of rheumatism of the heart. He was
born March SO, 1(K2. Besides his
parents, he is survived by three sisters
and two brothers, Josephine, Effie, Nel
lie, and Oscar at home and Will, who
Is in the regular amy service at Mon
terey, Cal. The funeral was held from
the home at 2:30 this afternoon.
Mrs. M. M. Rogerson has been called
to mourn the loss of her only sister,
Mrs. Mary Hammond, who died Satur
day, April 30, at her home in Kahoka,
Mo., and was buried Tuesday, May 3,
from the Roman Catholic church ot
Macomb, 111. Mrs. Rogerson attended i
the funeral. Mrs. Hammond was well '
known here, having spent several sum- '
mers at the Rogerson home here in
recent years, and made many visits
here about 20 years ago. Mrs. Roger
son spent the summer of 190S with
her In Kahoka. Mrs. Hammond wa3 ;
65 years of age and had been in fail
ing health for three years, a para
lytic trouble of the throat having been
the immediate cause of death. She
leaves one daughter, Mrs. Ed. Healey
of Chicago, also well known here, and
one sob. James Ray Hammond, who
was also at the funeral, having come
from Houston, Texas.
Rev. Mr. Boyce of Hull, III., preachea
at the. Baptist church Tuesday evening.
The school election last Saturday re
sulted: Hotter, C6; Cole, 33; Johnson,
There will be another school elec
R. G. Thompson, Joe Simmons,
George Herbert and Carl FInley hare
given up the Illinois river shelling.
Mrs. Charles Burgoyne has gone to
visft her 'daughter, Mrs. G. Walt, at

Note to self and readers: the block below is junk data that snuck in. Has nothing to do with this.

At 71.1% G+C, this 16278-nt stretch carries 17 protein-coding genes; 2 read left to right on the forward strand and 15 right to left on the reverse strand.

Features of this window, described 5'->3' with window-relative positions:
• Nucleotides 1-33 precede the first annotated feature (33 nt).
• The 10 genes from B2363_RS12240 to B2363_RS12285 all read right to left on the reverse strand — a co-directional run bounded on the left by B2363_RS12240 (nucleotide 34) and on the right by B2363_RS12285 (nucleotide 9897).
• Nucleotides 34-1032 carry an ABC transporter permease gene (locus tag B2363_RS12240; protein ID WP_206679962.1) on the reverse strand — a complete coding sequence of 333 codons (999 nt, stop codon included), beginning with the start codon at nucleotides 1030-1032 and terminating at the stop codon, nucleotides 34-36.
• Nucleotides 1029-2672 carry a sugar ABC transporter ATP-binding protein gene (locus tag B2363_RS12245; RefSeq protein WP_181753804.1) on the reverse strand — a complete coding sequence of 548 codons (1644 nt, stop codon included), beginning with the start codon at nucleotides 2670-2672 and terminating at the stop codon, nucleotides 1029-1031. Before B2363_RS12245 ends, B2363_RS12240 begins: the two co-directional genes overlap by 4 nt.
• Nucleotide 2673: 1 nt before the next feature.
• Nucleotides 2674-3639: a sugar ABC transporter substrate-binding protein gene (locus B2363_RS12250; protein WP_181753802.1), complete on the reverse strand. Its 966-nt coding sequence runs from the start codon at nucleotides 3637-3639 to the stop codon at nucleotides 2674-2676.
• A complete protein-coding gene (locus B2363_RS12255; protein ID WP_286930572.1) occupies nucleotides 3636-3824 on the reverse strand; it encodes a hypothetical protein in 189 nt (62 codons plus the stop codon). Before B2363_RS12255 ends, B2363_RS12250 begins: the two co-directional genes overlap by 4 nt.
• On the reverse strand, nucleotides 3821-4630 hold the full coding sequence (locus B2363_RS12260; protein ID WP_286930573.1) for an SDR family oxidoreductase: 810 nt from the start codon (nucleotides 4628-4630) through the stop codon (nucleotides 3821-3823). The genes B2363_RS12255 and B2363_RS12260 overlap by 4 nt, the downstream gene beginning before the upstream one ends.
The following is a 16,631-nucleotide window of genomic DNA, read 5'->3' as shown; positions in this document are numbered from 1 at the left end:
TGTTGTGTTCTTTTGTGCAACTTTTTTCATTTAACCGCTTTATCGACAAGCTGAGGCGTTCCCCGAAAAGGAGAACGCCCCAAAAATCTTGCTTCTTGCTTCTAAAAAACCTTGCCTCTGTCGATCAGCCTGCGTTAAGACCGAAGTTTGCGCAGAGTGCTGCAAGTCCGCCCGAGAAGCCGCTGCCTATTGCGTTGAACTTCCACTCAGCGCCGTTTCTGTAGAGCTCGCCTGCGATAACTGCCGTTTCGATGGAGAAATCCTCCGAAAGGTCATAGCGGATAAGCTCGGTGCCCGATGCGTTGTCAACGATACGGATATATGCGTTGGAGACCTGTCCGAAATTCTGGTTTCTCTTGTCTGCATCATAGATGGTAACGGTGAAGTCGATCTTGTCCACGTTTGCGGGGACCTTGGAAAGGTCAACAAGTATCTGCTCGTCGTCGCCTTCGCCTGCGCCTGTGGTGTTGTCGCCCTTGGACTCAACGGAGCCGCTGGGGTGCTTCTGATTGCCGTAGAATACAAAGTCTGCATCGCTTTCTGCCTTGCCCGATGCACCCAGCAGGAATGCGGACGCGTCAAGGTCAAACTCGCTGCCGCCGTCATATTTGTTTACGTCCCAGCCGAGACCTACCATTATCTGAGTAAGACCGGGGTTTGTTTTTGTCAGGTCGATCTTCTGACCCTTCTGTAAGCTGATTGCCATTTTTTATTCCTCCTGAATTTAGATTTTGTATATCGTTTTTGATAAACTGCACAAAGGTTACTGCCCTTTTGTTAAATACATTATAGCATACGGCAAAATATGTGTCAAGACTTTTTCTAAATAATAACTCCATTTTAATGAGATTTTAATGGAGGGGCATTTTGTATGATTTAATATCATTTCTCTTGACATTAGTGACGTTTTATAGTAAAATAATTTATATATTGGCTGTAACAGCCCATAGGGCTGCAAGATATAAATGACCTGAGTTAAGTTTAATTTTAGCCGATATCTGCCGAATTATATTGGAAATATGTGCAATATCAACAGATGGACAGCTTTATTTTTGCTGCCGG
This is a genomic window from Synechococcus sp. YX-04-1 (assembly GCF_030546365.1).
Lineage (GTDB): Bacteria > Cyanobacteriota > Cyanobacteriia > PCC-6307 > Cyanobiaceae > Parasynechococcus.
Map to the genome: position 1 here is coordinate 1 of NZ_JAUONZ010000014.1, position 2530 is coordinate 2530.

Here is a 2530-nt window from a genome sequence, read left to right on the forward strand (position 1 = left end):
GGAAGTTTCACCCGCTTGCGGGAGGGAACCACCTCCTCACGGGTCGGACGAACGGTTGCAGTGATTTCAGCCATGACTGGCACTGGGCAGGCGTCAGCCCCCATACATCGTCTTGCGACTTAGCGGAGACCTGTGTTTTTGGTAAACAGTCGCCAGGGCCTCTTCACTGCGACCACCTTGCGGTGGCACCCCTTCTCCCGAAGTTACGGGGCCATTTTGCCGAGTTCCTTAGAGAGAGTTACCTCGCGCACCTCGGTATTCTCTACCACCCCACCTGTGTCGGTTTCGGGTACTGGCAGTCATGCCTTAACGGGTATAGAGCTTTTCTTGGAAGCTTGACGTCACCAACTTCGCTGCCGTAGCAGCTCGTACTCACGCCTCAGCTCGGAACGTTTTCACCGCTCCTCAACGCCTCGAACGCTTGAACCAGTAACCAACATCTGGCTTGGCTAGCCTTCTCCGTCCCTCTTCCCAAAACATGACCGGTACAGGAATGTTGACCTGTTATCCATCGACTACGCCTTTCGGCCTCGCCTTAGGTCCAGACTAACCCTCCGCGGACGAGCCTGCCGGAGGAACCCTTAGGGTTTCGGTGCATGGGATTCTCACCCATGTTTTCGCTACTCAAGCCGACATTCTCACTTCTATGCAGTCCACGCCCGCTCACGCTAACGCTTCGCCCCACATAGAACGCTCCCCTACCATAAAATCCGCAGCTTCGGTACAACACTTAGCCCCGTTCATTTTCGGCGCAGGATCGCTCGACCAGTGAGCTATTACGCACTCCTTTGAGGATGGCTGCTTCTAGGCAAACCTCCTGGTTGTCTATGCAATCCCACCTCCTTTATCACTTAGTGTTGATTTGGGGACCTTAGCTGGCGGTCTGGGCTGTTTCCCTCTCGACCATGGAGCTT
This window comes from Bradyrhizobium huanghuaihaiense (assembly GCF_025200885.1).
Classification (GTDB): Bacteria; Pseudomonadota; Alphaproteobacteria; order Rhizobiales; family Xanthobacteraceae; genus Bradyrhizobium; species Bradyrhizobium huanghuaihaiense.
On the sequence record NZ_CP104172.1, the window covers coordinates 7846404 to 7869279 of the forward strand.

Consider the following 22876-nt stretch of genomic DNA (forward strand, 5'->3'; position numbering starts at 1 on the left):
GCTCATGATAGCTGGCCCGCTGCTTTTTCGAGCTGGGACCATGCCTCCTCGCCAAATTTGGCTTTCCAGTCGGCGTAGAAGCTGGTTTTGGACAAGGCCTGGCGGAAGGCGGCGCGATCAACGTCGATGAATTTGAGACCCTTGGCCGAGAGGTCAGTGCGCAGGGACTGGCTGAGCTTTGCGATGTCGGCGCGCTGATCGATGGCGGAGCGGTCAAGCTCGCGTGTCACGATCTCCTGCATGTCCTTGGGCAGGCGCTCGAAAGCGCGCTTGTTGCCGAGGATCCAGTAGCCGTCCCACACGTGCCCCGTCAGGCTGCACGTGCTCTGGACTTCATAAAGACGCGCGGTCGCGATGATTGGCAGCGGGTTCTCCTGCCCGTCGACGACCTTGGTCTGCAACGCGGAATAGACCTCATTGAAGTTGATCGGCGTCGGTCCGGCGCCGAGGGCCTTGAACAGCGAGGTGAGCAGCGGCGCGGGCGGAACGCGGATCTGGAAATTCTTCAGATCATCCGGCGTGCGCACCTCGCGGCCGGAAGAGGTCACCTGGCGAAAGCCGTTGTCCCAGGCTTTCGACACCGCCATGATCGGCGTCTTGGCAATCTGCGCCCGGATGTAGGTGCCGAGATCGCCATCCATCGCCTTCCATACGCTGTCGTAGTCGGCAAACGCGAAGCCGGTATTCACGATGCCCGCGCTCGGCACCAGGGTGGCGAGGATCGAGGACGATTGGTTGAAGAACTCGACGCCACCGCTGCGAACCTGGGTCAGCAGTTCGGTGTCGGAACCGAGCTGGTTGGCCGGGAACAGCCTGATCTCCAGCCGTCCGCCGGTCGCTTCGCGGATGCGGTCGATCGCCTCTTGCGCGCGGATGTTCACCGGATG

Mrs. Charles L. Wenks and Mrs.
John Weinkaup went to Davenport
The Baptist society. will hold their
next dinner in the hall over the Brook
man store building May 12.
There was baptizing here last Sun
day afternoon in charge of Rev. G. W.
Ed Wenks of Des Moines visited his
parents and brother a few days last
Peter Kruse of Chicago visited from
Friday till Monday here with old
Chamberlain's Stomach and Liver
Tablets will .clear the sour stomach,
sweeten the breath and create a
healthy appetite. They promote the
flow of gastric juice, thereby Inducing
good digestion. Sold by all drusslsta.
RIPE STRAWBERRIES FOUND
Andalusia Grower Conies to Bat With
Few That Survived Freeze.
The first home grown strawberries
of the season are reported from Anda
lusia where Charles Huntley has
picked several specimens of ripe fruit
that escaped the freeze. IMs believed
that this is the earliest that this kind
of fruit has ever ripened hereabout.
As a rule the early berries have been
completely ruined and it Is not expect
ed that any will find their way to
market from growers in this vicinity.
There will be a partial crop of lata
Get away from the raw spring with its chilly winds and
bask in the glorious sunshine in the land of flowers
where dreams come true where every day is like a day
You can bathe in the warm surf, rluck the golden fruit
of the orange tree or wander amid fields of flowers, the
air redolent with the fragrance of countless blossoms. To
reach the land of perfect -comfort take the perfect train.
The Golden State Limited
, A limited train of limitless luxury. Tou will be sur
prised and delighted with this magnificently appointed
train and your trip will be one of pleasure and enchant
ment. . Let me tell you about it.
Two other high class trains via the same route every daj
"The Callfornlan," "The California Special"
Via El Paso
New Mexico .
j.f AIIMlh, m
k ,. s. JJ
The Route of
S. F. Boyd, Div..rass. Agent, Davenport, Iowa. .
F. H. Flumtner, C. P. Agent, 1829 Second Ave., Itock Island, III.